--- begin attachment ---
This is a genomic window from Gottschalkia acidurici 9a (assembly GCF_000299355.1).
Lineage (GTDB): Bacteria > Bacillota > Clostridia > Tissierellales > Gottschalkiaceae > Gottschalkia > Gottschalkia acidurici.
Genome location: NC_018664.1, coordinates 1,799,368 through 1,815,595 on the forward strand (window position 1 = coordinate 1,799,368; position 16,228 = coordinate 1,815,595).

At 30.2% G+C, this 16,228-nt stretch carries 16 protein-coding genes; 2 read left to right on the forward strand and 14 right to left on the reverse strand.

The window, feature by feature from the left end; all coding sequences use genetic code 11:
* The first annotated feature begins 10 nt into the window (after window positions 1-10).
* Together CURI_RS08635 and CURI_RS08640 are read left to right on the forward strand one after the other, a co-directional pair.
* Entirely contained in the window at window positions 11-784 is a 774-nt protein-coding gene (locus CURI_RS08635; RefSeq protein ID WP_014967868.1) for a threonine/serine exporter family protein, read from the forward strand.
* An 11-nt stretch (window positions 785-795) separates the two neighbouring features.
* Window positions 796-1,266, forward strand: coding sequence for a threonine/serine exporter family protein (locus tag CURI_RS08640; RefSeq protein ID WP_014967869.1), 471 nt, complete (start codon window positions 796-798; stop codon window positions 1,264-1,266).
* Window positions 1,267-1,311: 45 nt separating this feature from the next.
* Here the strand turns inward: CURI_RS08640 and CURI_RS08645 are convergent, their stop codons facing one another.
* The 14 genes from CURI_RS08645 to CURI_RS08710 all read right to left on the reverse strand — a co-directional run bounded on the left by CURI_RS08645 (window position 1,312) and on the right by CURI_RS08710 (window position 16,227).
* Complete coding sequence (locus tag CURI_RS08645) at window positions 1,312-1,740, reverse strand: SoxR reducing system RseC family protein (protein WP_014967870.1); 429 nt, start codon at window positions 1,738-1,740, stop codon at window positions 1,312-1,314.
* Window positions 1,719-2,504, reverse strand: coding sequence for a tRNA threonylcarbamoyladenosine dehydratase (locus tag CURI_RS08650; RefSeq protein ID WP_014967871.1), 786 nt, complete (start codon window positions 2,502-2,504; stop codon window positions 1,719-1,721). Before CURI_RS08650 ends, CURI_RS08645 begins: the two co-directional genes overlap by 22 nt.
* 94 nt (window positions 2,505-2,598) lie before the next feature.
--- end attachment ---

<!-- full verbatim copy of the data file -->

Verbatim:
This is a genomic window from Gottschalkia acidurici 9a (assembly GCF_000299355.1).
Lineage (GTDB): Bacteria > Bacillota > Clostridia > Tissierellales > Gottschalkiaceae > Gottschalkia > Gottschalkia acidurici.
Genome location: NC_018664.1, coordinates 1,799,368 through 1,815,595 on the forward strand (window position 1 = coordinate 1,799,368; position 16,228 = coordinate 1,815,595).

At 30.2% G+C, this 16,228-nt stretch carries 16 protein-coding genes; 2 read left to right on the forward strand and 14 right to left on the reverse strand.

The window, feature by feature from the left end; all coding sequences use genetic code 11:
* The first annotated feature begins 10 nt into the window (after window positions 1-10).
* Together CURI_RS08635 and CURI_RS08640 are read left to right on the forward strand one after the other, a co-directional pair.
* Entirely contained in the window at window positions 11-784 is a 774-nt protein-coding gene (locus CURI_RS08635; RefSeq protein ID WP_014967868.1) for a threonine/serine exporter family protein, read from the forward strand.
* An 11-nt stretch (window positions 785-795) separates the two neighbouring features.
* Window positions 796-1,266, forward strand: coding sequence for a threonine/serine exporter family protein (locus tag CURI_RS08640; RefSeq protein ID WP_014967869.1), 471 nt, complete (start codon window positions 796-798; stop codon window positions 1,264-1,266).
* Window positions 1,267-1,311: 45 nt separating this feature from the next.
* Here the strand turns inward: CURI_RS08640 and CURI_RS08645 are convergent, their stop codons facing one another.
* The 14 genes from CURI_RS08645 to CURI_RS08710 all read right to left on the reverse strand — a co-directional run bounded on the left by CURI_RS08645 (window position 1,312) and on the right by CURI_RS08710 (window position 16,227).
* Complete coding sequence (locus tag CURI_RS08645) at window positions 1,312-1,740, reverse strand: SoxR reducing system RseC family protein (protein WP_014967870.1); 429 nt, start codon at window positions 1,738-1,740, stop codon at window positions 1,312-1,314.
* Window positions 1,719-2,504, reverse strand: coding sequence for a tRNA threonylcarbamoyladenosine dehydratase (locus tag CURI_RS08650; RefSeq protein ID WP_014967871.1), 786 nt, complete (start codon window positions 2,502-2,504; stop codon window positions 1,719-1,721). Before CURI_RS08650 ends, CURI_RS08645 begins: the two co-directional genes overlap by 22 nt.
* 94 nt (window positions 2,505-2,598) lie before the next feature.